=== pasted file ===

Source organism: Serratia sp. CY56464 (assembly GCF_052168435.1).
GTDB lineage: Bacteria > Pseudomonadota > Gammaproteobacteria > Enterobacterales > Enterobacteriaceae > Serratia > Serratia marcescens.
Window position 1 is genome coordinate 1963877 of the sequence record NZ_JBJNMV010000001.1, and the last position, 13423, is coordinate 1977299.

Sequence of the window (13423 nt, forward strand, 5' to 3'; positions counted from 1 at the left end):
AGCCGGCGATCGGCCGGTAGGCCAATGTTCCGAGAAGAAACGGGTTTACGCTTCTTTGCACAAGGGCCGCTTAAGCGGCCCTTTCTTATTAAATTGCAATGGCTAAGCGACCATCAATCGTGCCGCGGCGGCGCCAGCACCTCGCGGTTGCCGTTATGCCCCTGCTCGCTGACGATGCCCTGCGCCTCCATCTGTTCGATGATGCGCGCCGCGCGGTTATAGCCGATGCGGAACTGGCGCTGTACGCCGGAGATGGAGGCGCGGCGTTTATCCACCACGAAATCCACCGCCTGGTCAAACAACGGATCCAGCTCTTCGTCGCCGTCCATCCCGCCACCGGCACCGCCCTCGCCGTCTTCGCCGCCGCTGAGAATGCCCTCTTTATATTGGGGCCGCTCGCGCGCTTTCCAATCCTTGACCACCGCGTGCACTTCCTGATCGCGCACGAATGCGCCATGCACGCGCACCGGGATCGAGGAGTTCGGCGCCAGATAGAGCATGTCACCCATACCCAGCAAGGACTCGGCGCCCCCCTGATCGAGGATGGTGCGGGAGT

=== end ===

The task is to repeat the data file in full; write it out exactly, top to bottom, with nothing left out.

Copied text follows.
Source organism: Serratia sp. CY56464 (assembly GCF_052168435.1).
GTDB lineage: Bacteria > Pseudomonadota > Gammaproteobacteria > Enterobacterales > Enterobacteriaceae > Serratia > Serratia marcescens.
Window position 1 is genome coordinate 1963877 of the sequence record NZ_JBJNMV010000001.1, and the last position, 13423, is coordinate 1977299.

Sequence of the window (13423 nt, forward strand, 5' to 3'; positions counted from 1 at the left end):
AGCCGGCGATCGGCCGGTAGGCCAATGTTCCGAGAAGAAACGGGTTTACGCTTCTTTGCACAAGGGCCGCTTAAGCGGCCCTTTCTTATTAAATTGCAATGGCTAAGCGACCATCAATCGTGCCGCGGCGGCGCCAGCACCTCGCGGTTGCCGTTATGCCCCTGCTCGCTGACGATGCCCTGCGCCTCCATCTGTTCGATGATGCGCGCCGCGCGGTTATAGCCGATGCGGAACTGGCGCTGTACGCCGGAGATGGAGGCGCGGCGTTTATCCACCACGAAATCCACCGCCTGGTCAAACAACGGATCCAGCTCTTCGTCGCCGTCCATCCCGCCACCGGCACCGCCCTCGCCGTCTTCGCCGCCGCTGAGAATGCCCTCTTTATATTGGGGCCGCTCGCGCGCTTTCCAATCCTTGACCACCGCGTGCACTTCCTGATCGCGCACGAATGCGCCATGCACGCGCACCGGGATCGAGGAGTTCGGCGCCAGATAGAGCATGTCACCCATACCCAGCAAGGACTCGGCGCCCCCCTGATCGAGGATGGTGCGGGAGT